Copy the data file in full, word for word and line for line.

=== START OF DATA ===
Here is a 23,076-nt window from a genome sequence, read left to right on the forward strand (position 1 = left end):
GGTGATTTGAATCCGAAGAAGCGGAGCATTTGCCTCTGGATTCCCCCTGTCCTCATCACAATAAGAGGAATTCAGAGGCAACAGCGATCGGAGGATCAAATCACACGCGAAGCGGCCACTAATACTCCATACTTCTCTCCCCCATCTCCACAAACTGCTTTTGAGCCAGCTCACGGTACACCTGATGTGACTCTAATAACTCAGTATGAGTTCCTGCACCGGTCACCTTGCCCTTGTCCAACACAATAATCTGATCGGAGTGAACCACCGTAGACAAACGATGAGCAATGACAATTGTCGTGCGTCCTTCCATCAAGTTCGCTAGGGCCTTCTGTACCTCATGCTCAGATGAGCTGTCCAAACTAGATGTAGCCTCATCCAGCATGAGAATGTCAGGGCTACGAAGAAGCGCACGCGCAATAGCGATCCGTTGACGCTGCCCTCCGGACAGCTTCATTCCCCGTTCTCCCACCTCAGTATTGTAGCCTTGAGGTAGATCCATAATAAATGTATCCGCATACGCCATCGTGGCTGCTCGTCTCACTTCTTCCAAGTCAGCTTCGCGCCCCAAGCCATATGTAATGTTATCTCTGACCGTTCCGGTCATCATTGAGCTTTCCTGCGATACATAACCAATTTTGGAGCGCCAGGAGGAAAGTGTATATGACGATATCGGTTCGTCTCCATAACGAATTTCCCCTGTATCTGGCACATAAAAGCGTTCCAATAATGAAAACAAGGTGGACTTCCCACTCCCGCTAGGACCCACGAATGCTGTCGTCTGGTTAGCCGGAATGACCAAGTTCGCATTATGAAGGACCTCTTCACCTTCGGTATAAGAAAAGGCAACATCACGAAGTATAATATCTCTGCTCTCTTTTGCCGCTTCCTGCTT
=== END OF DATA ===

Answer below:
Here is a 23,076-nt window from a genome sequence, read left to right on the forward strand (position 1 = left end):
GGTGATTTGAATCCGAAGAAGCGGAGCATTTGCCTCTGGATTCCCCCTGTCCTCATCACAATAAGAGGAATTCAGAGGCAACAGCGATCGGAGGATCAAATCACACGCGAAGCGGCCACTAATACTCCATACTTCTCTCCCCCATCTCCACAAACTGCTTTTGAGCCAGCTCACGGTACACCTGATGTGACTCTAATAACTCAGTATGAGTTCCTGCACCGGTCACCTTGCCCTTGTCCAACACAATAATCTGATCGGAGTGAACCACCGTAGACAAACGATGAGCAATGACAATTGTCGTGCGTCCTTCCATCAAGTTCGCTAGGGCCTTCTGTACCTCATGCTCAGATGAGCTGTCCAAACTAGATGTAGCCTCATCCAGCATGAGAATGTCAGGGCTACGAAGAAGCGCACGCGCAATAGCGATCCGTTGACGCTGCCCTCCGGACAGCTTCATTCCCCGTTCTCCCACCTCAGTATTGTAGCCTTGAGGTAGATCCATAATAAATGTATCCGCATACGCCATCGTGGCTGCTCGTCTCACTTCTTCCAAGTCAGCTTCGCGCCCCAAGCCATATGTAATGTTATCTCTGACCGTTCCGGTCATCATTGAGCTTTCCTGCGATACATAACCAATTTTGGAGCGCCAGGAGGAAAGTGTATATGACGATATCGGTTCGTCTCCATAACGAATTTCCCCTGTATCTGGCACATAAAAGCGTTCCAATAATGAAAACAAGGTGGACTTCCCACTCCCGCTAGGACCCACGAATGCTGTCGTCTGGTTAGCCGGAATGACCAAGTTCGCATTATGAAGGACCTCTTCACCTTCGGTATAAGAAAAGGCAACATCACGAAGTATAATATCTCTGCTCTCTTTTGCCGCTTCCTGCTT